Sex

Why I Decided to Start Kink Shaming Myself

I've invited abuse into my sex life for too long.

by James Greig; illustrated by Ella Strickland de Souza
25 March 2019, 1:58am

Illustration: Ella Strickland de Souza

This article originally appeared on VICE UK.

I have been a masochist for as long as I can remember. As young as six years old, watching a CBBC drama with a fey, bookish protagonist being tormented by older boys, I would feel an excitement I can only explain as the beginning of desire. More of a Walter the Softie myself, I was nonetheless drawn to the chaotic, masculine energy of Dennis the Menace.

Later, my sexual awakening occurred at the precise moment I began to be bullied for being gay. I was bullied, like most people, by the popular boys—the most handsome and arrogant and swaggering. The first people I desired were the same ones who treated me with contempt or violence: It doesn’t seem too much of a reach to suggest that violence and desire became conflated. I have been a masochist my whole life—but now, for the first time, I no longer want to be.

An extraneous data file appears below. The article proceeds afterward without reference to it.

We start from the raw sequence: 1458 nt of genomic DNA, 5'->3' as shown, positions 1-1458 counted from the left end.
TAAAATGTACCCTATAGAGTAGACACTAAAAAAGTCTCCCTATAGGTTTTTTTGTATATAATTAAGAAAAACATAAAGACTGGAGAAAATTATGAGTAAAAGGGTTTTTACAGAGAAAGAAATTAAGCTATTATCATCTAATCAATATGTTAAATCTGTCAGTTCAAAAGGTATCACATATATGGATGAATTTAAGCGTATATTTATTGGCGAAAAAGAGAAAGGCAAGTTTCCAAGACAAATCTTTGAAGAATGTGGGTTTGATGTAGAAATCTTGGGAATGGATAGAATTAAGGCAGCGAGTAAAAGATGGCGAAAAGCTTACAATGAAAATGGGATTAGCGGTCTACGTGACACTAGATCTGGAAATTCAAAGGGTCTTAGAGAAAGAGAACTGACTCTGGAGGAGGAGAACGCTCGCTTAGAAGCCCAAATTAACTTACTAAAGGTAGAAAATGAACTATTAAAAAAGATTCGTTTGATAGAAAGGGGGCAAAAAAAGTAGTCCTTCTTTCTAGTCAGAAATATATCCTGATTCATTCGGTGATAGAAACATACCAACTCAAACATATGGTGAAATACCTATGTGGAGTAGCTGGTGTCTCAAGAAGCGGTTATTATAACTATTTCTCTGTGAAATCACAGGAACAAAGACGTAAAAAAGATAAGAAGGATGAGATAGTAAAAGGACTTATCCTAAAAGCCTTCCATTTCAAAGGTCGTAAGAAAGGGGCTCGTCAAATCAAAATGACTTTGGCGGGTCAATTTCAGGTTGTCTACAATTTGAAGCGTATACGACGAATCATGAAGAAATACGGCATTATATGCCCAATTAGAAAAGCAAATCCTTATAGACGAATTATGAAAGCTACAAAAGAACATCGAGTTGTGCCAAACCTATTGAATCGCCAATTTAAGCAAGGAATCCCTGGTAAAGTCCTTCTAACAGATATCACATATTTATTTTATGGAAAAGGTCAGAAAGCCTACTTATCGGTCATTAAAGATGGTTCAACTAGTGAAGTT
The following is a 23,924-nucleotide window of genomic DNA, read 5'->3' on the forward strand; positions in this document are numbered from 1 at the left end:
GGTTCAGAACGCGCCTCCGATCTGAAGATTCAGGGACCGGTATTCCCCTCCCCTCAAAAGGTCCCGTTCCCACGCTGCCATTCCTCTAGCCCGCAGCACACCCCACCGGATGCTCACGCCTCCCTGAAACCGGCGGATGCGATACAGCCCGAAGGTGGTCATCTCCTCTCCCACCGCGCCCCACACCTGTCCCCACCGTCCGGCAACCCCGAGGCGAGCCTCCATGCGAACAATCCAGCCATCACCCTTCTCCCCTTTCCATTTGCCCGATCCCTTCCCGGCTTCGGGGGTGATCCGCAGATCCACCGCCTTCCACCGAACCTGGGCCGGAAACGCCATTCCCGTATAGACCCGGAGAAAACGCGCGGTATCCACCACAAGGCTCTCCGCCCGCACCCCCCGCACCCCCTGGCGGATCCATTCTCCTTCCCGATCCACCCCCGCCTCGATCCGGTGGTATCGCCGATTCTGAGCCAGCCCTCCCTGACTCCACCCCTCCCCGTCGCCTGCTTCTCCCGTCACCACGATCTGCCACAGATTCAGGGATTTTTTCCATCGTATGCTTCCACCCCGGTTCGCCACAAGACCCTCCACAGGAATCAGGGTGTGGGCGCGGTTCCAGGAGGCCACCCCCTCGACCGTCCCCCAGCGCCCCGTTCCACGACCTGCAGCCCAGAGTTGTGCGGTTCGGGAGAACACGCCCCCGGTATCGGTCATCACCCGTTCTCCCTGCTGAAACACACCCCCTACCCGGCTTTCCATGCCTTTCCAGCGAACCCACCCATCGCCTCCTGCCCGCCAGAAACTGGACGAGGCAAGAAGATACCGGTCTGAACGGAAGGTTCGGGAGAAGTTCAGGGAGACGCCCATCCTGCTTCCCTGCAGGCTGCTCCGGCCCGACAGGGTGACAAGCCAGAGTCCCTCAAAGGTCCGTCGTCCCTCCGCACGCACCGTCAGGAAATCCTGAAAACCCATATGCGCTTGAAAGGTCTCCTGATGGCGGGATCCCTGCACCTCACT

Last year, I was seeing a man called Thomas. Almost immediately, he fell into the habit of giving instructions and I fell into the habit of obeying them—apologizing and asking his permission. It was all very ribald and light-hearted, until one night I finished work late and he invited me over to his apartment. When I arrived, he made a Greek salad and I hugged him from behind, kissing his neck as he chopped up the cucumbers. Afterward, he sat down on the sofa, while I lay with my head in his lap, looking up at him, and told him how much I had enjoyed everything he’d done to me the last time we met. He looked down on me with a smirk and, without saying anything, slapped me hard on the ear. It hurt, badly, and my ear began to ring, but to tell him off felt like a breach of contract—so I said nothing. After all, I’d previously told him that he could do anything. Moments later, he hit me again in the same place and my ear rang even louder. Against waves of pain, I tried to smile as he ran his hands through my hair and tugged on a patch of gray.

"You have so much gray hair," he said. "You’re old." Still frozen in a smile, at that moment I began to feel humiliated in a way that wasn't enjoyable. I was furious. I wanted to show him that my submission had always been conditional and could be snatched away at any moment. Who the fuck did he think he was talking to? I stood up, shoved my feet into my shoes without bothering to slide them in properly, and hobbled toward the door.